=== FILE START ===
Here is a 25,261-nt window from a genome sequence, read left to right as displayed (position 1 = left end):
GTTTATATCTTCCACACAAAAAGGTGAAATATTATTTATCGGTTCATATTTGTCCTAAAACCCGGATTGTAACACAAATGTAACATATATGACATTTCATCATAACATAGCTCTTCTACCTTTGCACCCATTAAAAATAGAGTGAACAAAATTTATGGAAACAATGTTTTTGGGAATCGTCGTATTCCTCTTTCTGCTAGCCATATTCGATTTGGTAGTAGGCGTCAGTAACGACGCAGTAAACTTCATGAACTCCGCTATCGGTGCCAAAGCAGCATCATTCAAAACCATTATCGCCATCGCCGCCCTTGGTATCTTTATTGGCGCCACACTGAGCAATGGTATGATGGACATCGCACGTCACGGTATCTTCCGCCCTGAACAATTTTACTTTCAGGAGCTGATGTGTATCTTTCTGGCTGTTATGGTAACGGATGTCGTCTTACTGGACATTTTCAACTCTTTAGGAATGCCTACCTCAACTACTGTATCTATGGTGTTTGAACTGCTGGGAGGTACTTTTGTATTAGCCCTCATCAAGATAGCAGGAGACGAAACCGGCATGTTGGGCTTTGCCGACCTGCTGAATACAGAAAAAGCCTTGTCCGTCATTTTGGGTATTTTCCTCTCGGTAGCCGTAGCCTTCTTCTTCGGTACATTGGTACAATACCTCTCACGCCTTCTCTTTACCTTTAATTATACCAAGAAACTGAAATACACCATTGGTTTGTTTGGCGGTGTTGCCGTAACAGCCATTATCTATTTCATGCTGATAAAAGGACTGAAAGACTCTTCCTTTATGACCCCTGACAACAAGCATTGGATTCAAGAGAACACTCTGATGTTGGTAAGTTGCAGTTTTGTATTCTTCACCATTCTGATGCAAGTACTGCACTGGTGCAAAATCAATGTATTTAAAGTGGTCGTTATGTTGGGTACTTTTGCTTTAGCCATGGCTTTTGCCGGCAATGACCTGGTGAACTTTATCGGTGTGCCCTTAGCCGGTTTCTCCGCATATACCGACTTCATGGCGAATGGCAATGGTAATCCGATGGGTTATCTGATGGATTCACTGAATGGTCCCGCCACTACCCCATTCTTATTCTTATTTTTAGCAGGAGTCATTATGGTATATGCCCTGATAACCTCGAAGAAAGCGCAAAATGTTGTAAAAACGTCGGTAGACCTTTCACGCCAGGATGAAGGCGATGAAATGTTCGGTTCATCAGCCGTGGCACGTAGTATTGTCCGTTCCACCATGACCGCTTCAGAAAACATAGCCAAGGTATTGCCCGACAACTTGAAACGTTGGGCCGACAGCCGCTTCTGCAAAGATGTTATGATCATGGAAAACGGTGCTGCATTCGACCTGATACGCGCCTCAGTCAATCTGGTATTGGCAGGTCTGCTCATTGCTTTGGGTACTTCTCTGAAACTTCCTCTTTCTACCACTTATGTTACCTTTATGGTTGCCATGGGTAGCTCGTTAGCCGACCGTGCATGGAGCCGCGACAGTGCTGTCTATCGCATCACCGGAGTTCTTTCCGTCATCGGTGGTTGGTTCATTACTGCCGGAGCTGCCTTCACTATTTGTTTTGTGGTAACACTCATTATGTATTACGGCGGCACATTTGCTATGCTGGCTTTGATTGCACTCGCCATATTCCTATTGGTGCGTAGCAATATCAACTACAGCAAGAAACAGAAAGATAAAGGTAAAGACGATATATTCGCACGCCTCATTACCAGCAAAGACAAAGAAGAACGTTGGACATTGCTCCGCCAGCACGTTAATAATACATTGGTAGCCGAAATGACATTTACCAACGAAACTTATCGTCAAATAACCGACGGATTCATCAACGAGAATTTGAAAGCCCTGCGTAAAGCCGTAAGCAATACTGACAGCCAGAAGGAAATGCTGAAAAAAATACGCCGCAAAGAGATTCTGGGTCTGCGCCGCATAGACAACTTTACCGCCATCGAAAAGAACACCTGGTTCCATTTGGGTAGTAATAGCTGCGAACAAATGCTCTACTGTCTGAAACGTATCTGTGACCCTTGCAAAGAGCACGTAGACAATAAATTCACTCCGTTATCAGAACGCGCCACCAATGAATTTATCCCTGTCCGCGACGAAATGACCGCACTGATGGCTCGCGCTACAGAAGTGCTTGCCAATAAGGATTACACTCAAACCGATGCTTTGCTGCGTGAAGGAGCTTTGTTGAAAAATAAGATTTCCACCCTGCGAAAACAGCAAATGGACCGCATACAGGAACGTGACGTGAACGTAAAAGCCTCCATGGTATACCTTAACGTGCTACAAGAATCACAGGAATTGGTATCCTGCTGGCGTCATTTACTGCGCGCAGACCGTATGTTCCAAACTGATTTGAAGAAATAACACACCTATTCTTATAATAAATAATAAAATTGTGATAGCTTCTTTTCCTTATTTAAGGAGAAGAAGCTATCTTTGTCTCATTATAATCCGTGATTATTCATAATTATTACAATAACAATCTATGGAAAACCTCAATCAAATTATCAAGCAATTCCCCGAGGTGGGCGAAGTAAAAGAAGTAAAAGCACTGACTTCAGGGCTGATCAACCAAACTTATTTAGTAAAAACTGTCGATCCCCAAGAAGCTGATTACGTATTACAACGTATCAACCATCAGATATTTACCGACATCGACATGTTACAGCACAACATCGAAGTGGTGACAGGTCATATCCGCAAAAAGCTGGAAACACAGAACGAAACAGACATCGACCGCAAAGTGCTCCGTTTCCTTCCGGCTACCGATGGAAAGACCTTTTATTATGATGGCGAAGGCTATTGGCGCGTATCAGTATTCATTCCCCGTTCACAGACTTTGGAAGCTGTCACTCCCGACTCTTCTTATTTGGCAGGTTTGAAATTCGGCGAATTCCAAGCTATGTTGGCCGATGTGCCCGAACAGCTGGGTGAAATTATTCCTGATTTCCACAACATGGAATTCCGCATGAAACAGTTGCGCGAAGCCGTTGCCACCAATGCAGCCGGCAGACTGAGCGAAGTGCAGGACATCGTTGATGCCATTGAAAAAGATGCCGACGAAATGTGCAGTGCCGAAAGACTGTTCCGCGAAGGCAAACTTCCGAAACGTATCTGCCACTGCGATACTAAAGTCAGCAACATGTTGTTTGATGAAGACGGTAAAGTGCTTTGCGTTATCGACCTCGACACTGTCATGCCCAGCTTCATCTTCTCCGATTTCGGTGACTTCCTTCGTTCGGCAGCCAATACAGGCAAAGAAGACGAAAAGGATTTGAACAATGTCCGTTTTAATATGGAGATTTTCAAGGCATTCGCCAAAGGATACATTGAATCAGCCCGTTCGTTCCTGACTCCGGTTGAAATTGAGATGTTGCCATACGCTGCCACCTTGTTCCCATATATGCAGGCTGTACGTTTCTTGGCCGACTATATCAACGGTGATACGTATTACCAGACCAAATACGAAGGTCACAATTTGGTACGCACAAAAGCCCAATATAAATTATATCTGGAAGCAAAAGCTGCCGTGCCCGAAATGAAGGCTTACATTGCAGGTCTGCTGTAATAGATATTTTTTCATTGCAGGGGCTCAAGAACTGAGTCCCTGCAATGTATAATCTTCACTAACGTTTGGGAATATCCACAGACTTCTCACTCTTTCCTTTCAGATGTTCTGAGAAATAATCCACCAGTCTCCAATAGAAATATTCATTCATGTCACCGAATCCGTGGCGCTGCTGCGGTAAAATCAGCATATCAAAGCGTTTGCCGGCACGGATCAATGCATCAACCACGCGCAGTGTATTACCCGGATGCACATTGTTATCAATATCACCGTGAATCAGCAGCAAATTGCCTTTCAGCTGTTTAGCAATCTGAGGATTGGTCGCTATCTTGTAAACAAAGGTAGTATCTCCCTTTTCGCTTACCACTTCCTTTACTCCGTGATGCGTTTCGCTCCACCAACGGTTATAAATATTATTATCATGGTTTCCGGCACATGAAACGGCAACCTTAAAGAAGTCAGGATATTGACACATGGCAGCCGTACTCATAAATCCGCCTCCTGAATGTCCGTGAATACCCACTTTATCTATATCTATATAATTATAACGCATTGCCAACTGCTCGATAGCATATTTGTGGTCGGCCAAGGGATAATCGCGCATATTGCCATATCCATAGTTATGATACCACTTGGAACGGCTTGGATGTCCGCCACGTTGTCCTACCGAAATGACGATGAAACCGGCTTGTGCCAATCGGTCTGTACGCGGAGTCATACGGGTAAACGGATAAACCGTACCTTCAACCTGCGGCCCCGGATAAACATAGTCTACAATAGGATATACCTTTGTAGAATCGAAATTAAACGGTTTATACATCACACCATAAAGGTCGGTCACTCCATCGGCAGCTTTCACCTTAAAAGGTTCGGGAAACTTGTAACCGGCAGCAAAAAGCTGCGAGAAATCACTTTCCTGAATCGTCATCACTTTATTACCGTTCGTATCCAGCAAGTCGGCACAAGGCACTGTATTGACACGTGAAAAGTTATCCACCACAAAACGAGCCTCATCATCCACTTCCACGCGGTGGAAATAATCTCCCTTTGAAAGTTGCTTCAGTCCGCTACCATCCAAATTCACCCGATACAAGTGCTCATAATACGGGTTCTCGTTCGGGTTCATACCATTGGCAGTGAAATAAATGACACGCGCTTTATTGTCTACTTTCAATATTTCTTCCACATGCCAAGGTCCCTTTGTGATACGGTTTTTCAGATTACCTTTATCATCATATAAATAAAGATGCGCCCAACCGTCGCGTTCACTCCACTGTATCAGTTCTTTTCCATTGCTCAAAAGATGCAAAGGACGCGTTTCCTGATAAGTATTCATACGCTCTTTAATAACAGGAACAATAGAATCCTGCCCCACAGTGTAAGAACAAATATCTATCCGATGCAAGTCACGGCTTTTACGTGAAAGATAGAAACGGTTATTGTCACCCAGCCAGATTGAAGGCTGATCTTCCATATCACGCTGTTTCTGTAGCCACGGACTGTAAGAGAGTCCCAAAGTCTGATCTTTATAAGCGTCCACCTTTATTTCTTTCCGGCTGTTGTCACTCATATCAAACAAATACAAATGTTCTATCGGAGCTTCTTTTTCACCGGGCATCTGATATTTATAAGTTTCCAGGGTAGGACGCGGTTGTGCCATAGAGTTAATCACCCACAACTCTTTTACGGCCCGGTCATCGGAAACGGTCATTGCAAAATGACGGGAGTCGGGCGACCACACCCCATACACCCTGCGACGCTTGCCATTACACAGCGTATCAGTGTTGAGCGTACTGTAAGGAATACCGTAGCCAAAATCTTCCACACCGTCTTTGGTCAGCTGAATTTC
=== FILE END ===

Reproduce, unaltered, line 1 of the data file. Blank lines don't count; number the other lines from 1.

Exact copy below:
Here is a 25,261-nt window from a genome sequence, read left to right as displayed (position 1 = left end):